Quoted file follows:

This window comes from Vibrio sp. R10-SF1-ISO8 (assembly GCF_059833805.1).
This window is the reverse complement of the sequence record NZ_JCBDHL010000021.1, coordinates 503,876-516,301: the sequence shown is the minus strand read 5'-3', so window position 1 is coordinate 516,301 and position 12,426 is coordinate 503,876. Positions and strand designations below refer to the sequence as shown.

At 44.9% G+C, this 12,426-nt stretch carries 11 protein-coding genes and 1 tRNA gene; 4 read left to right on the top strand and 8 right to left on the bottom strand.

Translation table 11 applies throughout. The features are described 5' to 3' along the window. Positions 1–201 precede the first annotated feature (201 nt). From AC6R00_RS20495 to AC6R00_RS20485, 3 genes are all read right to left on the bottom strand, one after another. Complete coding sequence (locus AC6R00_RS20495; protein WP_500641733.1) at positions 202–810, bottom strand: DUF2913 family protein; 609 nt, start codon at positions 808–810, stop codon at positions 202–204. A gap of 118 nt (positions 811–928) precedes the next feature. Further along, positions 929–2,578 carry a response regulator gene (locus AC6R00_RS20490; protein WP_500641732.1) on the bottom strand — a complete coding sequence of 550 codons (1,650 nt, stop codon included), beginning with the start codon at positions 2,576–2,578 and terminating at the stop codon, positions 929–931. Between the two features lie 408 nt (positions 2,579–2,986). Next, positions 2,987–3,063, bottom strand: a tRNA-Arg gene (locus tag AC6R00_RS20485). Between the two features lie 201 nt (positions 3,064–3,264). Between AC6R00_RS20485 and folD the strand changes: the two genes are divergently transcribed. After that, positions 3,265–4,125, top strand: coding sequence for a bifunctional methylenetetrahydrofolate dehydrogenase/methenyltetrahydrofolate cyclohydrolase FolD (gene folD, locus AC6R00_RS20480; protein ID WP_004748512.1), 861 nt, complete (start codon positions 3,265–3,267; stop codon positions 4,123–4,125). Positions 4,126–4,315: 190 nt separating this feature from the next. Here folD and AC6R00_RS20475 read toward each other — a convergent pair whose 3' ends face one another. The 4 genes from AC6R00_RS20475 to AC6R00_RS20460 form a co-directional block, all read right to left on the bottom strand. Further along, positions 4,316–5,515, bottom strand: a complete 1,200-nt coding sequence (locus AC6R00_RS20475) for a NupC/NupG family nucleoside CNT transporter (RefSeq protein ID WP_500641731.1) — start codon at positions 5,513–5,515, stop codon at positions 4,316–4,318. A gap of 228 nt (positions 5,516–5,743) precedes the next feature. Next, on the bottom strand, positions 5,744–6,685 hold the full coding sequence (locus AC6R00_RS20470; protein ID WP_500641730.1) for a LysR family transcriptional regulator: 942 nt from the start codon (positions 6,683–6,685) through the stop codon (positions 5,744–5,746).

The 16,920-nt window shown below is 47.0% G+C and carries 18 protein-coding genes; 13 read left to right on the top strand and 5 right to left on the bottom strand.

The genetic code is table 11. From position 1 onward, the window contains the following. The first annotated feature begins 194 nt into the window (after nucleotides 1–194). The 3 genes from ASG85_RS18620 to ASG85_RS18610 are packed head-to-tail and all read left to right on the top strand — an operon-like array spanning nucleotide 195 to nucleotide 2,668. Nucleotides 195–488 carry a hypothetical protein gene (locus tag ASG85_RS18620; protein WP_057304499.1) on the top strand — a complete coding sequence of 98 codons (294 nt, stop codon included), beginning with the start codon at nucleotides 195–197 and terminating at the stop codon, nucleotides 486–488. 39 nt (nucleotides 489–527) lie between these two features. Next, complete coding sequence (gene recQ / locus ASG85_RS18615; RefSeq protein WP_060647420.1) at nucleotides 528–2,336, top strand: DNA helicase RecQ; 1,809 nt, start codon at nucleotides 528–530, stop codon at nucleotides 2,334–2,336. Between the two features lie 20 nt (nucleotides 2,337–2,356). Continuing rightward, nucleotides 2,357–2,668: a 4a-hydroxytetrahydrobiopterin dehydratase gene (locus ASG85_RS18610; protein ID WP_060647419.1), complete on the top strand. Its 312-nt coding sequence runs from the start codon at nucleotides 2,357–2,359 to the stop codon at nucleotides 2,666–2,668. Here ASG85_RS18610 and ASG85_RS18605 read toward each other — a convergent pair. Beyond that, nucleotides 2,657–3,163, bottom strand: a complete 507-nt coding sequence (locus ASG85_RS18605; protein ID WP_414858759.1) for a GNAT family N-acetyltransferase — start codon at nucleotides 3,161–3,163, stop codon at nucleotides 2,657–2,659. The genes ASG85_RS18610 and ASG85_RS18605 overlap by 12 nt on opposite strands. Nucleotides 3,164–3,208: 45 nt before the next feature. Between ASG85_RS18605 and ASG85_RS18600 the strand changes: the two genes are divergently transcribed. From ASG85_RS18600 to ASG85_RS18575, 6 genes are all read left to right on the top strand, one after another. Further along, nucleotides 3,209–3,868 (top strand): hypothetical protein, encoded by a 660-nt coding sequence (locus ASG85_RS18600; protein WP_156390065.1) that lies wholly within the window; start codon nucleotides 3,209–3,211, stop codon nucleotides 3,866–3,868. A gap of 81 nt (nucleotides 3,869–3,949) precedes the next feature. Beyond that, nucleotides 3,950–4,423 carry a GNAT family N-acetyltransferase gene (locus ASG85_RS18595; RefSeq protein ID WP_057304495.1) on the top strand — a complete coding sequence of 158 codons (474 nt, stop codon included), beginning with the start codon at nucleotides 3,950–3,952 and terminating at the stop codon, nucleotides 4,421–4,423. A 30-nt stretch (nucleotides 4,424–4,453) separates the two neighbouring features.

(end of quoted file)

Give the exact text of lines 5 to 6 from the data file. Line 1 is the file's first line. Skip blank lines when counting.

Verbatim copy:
The 16,920-nt window shown below is 47.0% G+C and carries 18 protein-coding genes; 13 read left to right on the top strand and 5 right to left on the bottom strand.

The genetic code is table 11. From position 1 onward, the window contains the following. The first annotated feature begins 194 nt into the window (after nucleotides 1–194). The 3 genes from ASG85_RS18620 to ASG85_RS18610 are packed head-to-tail and all read left to right on the top strand — an operon-like array spanning nucleotide 195 to nucleotide 2,668. Nucleotides 195–488 carry a hypothetical protein gene (locus tag ASG85_RS18620; protein WP_057304499.1) on the top strand — a complete coding sequence of 98 codons (294 nt, stop codon included), beginning with the start codon at nucleotides 195–197 and terminating at the stop codon, nucleotides 486–488. 39 nt (nucleotides 489–527) lie between these two features. Next, complete coding sequence (gene recQ / locus ASG85_RS18615; RefSeq protein WP_060647420.1) at nucleotides 528–2,336, top strand: DNA helicase RecQ; 1,809 nt, start codon at nucleotides 528–530, stop codon at nucleotides 2,334–2,336. Between the two features lie 20 nt (nucleotides 2,337–2,356). Continuing rightward, nucleotides 2,357–2,668: a 4a-hydroxytetrahydrobiopterin dehydratase gene (locus ASG85_RS18610; protein ID WP_060647419.1), complete on the top strand. Its 312-nt coding sequence runs from the start codon at nucleotides 2,357–2,359 to the stop codon at nucleotides 2,666–2,668. Here ASG85_RS18610 and ASG85_RS18605 read toward each other — a convergent pair. Beyond that, nucleotides 2,657–3,163, bottom strand: a complete 507-nt coding sequence (locus ASG85_RS18605; protein ID WP_414858759.1) for a GNAT family N-acetyltransferase — start codon at nucleotides 3,161–3,163, stop codon at nucleotides 2,657–2,659. The genes ASG85_RS18610 and ASG85_RS18605 overlap by 12 nt on opposite strands. Nucleotides 3,164–3,208: 45 nt before the next feature. Between ASG85_RS18605 and ASG85_RS18600 the strand changes: the two genes are divergently transcribed. From ASG85_RS18600 to ASG85_RS18575, 6 genes are all read left to right on the top strand, one after another. Further along, nucleotides 3,209–3,868 (top strand): hypothetical protein, encoded by a 660-nt coding sequence (locus ASG85_RS18600; protein WP_156390065.1) that lies wholly within the window; start codon nucleotides 3,209–3,211, stop codon nucleotides 3,866–3,868. A gap of 81 nt (nucleotides 3,869–3,949) precedes the next feature. Beyond that, nucleotides 3,950–4,423 carry a GNAT family N-acetyltransferase gene (locus ASG85_RS18595; RefSeq protein ID WP_057304495.1) on the top strand — a complete coding sequence of 158 codons (474 nt, stop codon included), beginning with the start codon at nucleotides 3,950–3,952 and terminating at the stop codon, nucleotides 4,421–4,423. A 30-nt stretch (nucleotides 4,424–4,453) separates the two neighbouring features.